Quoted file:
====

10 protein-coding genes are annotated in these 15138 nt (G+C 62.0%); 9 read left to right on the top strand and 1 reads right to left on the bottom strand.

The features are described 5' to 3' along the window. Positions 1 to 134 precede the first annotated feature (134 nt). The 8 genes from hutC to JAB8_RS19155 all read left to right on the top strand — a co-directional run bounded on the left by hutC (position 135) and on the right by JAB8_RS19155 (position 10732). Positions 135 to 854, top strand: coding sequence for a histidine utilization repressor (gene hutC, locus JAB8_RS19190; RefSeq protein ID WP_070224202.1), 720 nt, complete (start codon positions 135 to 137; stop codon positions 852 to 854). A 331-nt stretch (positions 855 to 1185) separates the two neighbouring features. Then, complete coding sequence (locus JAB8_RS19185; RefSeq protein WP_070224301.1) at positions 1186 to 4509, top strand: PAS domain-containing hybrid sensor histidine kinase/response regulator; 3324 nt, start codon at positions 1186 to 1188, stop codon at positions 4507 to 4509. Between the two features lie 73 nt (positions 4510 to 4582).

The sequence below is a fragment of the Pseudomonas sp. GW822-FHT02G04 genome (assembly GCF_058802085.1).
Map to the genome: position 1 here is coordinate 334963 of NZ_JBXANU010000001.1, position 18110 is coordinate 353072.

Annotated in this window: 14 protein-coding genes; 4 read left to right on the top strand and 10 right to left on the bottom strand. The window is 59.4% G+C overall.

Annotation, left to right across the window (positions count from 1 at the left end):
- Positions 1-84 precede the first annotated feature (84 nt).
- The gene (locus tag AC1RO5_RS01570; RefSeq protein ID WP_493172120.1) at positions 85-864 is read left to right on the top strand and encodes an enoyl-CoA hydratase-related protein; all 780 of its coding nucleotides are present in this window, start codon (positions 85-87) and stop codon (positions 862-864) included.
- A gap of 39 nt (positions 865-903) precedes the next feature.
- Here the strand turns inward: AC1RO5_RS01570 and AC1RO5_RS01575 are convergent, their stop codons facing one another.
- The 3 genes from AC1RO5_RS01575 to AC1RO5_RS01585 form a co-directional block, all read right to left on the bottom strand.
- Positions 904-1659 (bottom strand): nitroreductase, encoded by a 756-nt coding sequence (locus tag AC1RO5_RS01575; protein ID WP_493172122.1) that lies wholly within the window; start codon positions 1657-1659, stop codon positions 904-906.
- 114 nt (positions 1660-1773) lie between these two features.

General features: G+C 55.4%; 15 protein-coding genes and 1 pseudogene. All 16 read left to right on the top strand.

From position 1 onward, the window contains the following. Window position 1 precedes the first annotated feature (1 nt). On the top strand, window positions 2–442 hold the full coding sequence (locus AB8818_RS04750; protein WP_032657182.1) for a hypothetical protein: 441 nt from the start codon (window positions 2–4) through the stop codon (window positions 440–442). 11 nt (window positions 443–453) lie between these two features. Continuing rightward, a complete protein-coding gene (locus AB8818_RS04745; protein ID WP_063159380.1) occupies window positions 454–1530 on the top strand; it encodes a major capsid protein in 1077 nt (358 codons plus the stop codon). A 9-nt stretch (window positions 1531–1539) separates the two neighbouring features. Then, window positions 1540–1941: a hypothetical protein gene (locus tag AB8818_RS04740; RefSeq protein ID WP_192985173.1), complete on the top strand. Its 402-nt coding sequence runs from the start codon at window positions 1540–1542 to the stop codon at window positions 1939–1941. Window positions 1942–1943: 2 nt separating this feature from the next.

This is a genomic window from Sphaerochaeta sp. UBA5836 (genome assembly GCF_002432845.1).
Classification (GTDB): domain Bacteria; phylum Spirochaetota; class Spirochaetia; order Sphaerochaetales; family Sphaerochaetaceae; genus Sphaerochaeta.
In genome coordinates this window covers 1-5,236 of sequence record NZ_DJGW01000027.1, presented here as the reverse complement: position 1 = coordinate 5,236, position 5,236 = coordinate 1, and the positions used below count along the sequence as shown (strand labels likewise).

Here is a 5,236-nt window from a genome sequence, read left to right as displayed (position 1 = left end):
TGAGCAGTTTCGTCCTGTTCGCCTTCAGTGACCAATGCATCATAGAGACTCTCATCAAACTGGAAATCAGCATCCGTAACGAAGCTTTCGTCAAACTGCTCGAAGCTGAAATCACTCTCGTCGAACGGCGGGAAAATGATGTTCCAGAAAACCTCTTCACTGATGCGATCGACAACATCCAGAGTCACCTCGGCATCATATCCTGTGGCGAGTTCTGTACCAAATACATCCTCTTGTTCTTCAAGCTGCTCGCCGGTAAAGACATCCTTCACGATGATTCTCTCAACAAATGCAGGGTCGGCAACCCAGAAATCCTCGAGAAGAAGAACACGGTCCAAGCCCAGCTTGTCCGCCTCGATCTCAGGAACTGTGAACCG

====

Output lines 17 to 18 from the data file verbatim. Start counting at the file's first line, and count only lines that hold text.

Classification (GTDB): domain Bacteria; phylum Spirochaetota; class Spirochaetia; order Sphaerochaetales; family Sphaerochaetaceae; genus Sphaerochaeta.
In genome coordinates this window covers 1-5,236 of sequence record NZ_DJGW01000027.1, presented here as the reverse complement: position 1 = coordinate 5,236, position 5,236 = coordinate 1, and the positions used below count along the sequence as shown (strand labels likewise).